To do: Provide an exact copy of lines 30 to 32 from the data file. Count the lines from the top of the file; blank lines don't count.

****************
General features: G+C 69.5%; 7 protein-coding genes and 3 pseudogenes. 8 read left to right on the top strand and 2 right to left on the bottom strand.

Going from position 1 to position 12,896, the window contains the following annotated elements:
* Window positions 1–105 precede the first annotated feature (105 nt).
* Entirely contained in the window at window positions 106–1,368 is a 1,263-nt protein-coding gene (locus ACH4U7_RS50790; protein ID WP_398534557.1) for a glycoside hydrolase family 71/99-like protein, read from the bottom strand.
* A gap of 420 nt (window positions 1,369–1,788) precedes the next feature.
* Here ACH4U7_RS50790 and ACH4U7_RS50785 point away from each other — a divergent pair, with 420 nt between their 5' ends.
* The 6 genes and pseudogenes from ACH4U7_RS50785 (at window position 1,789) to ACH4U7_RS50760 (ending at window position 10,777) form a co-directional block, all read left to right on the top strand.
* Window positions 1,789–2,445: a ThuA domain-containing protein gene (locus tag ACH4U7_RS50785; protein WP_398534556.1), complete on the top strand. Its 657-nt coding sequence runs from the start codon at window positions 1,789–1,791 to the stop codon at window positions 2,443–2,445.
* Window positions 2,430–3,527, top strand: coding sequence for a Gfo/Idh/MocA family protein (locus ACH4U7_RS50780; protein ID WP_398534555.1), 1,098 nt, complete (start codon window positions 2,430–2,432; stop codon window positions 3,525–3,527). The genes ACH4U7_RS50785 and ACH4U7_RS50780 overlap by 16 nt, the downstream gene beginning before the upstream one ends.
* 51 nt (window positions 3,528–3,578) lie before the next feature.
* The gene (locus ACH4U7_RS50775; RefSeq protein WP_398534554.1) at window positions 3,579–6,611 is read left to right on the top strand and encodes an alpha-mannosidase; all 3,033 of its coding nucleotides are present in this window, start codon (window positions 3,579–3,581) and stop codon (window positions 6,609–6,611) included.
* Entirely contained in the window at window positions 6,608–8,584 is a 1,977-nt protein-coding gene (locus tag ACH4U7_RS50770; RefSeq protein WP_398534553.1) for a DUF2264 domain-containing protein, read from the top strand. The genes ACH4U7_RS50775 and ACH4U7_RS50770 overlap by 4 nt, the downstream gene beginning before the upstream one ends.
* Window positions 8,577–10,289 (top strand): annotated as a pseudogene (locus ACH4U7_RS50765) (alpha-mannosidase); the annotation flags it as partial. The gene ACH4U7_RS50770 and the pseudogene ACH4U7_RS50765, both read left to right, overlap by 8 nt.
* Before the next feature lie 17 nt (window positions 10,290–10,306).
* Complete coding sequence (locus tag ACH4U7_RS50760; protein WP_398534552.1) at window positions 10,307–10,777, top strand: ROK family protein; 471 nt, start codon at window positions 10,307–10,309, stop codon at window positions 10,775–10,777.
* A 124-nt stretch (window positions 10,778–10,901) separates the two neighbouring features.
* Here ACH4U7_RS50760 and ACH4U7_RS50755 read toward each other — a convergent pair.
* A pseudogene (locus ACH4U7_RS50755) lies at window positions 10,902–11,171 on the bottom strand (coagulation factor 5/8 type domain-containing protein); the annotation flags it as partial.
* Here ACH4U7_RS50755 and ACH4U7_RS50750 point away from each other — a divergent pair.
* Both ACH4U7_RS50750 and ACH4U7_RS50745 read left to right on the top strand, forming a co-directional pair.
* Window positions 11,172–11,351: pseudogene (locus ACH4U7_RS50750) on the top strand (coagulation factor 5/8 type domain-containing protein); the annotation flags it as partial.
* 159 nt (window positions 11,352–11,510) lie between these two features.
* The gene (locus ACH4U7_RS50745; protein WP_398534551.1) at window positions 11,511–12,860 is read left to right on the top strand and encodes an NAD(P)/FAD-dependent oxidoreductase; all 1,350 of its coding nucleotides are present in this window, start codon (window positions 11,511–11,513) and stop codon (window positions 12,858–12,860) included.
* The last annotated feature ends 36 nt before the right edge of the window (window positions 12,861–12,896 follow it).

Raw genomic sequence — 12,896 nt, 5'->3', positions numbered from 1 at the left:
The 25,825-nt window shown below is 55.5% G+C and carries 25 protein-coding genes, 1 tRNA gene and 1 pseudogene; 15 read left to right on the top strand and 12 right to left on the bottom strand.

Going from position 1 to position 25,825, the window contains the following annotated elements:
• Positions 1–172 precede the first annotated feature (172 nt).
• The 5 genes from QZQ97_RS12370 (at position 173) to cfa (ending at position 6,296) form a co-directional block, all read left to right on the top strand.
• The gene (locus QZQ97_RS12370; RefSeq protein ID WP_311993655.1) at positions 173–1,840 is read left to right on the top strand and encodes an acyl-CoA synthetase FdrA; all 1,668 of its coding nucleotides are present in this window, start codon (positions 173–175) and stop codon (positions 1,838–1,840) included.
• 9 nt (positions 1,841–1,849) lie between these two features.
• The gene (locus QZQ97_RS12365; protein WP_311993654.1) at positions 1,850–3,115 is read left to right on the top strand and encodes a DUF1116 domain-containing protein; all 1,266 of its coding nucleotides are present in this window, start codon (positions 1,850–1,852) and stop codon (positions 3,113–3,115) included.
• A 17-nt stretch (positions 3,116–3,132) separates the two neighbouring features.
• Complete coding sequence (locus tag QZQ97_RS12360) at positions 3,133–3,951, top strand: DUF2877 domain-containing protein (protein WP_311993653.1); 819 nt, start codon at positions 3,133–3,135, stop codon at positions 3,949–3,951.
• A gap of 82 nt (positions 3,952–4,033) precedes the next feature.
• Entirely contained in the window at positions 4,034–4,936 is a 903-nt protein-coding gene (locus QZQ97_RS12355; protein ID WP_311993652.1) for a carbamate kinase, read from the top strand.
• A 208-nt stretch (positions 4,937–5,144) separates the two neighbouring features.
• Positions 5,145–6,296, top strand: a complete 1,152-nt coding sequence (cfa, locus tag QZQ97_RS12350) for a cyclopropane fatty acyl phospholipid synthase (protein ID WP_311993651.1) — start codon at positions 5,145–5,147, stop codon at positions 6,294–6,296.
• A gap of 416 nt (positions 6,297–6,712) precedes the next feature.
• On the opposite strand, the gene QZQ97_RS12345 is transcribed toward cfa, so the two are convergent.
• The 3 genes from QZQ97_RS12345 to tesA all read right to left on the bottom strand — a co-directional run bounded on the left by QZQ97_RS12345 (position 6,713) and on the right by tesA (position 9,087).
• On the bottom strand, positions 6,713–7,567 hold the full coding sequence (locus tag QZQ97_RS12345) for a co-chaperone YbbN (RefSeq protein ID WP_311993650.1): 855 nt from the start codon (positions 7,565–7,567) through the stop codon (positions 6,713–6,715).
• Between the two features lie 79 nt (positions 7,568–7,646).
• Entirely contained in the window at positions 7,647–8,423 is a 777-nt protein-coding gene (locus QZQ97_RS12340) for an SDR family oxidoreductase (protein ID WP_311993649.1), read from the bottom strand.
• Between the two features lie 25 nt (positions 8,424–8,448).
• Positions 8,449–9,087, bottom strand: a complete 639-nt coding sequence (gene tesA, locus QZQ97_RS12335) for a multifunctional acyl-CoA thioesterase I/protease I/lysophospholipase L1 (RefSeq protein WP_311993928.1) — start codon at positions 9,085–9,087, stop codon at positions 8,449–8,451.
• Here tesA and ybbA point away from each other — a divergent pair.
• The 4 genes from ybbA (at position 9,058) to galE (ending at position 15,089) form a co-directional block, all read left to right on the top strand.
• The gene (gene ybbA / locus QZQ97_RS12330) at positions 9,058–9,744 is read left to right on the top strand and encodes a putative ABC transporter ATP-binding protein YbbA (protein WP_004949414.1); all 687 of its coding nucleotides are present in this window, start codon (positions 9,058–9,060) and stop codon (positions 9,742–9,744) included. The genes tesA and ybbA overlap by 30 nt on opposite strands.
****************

• The gene (locus QZQ97_RS12370; RefSeq protein ID WP_311993655.1) at positions 173–1,840 is read left to right on the top strand and encodes an acyl-CoA synthetase FdrA; all 1,668 of its coding nucleotides are present in this window, start codon (positions 173–175) and stop codon (positions 1,838–1,840) included.
• 9 nt (positions 1,841–1,849) lie between these two features.
• The gene (locus QZQ97_RS12365; protein WP_311993654.1) at positions 1,850–3,115 is read left to right on the top strand and encodes a DUF1116 domain-containing protein; all 1,266 of its coding nucleotides are present in this window, start codon (positions 1,850–1,852) and stop codon (positions 3,113–3,115) included.